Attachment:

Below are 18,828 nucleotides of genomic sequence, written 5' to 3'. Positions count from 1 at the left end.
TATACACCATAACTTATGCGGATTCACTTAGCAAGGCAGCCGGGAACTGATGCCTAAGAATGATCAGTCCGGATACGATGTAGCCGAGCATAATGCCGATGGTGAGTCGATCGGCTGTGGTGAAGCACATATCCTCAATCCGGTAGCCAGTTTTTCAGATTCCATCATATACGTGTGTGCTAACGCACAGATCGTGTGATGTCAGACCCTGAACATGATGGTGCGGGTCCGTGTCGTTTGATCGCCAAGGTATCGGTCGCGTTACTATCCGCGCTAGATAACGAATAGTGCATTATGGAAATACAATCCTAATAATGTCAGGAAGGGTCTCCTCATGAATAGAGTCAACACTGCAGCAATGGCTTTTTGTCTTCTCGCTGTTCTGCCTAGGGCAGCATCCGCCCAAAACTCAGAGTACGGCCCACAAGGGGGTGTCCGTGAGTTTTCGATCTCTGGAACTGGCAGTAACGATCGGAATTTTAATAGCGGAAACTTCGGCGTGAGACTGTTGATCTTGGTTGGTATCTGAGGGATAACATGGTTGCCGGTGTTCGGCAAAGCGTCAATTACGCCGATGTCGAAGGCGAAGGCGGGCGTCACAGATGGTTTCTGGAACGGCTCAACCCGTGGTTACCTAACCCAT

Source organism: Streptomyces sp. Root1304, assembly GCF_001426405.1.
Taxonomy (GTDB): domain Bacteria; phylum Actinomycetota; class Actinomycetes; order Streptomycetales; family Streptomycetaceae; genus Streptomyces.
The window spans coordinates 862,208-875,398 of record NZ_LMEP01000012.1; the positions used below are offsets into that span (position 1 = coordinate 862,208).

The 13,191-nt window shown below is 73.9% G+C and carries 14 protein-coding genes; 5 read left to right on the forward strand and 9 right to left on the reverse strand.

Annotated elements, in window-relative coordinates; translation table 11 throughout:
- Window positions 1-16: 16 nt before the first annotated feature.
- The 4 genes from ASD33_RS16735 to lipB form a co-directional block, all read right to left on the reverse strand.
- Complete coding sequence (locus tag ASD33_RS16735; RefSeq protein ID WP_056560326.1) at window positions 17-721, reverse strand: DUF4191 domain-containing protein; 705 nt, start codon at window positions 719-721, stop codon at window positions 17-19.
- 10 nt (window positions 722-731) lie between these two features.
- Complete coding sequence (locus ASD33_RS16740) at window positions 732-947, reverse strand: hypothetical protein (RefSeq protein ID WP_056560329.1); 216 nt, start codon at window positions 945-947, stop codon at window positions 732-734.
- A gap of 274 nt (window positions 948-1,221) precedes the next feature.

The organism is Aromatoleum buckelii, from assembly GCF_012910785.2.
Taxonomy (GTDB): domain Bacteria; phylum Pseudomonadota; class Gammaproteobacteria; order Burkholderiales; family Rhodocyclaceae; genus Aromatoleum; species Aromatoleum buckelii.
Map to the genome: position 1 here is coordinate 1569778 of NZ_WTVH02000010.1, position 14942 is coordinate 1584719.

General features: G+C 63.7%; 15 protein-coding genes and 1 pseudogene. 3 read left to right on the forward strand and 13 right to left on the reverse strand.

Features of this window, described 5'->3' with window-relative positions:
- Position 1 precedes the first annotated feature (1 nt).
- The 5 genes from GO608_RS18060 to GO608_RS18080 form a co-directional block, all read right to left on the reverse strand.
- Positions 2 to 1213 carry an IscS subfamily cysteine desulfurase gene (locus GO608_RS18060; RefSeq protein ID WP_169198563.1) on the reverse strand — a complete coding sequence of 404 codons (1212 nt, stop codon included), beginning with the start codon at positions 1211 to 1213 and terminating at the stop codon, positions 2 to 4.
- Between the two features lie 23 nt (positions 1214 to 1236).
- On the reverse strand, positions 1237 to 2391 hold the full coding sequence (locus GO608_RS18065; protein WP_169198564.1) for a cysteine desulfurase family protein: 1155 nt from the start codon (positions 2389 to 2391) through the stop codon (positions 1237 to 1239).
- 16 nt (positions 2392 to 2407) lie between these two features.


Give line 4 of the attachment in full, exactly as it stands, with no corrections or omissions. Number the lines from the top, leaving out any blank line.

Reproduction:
Taxonomy (GTDB): domain Bacteria; phylum Actinomycetota; class Actinomycetes; order Streptomycetales; family Streptomycetaceae; genus Streptomyces.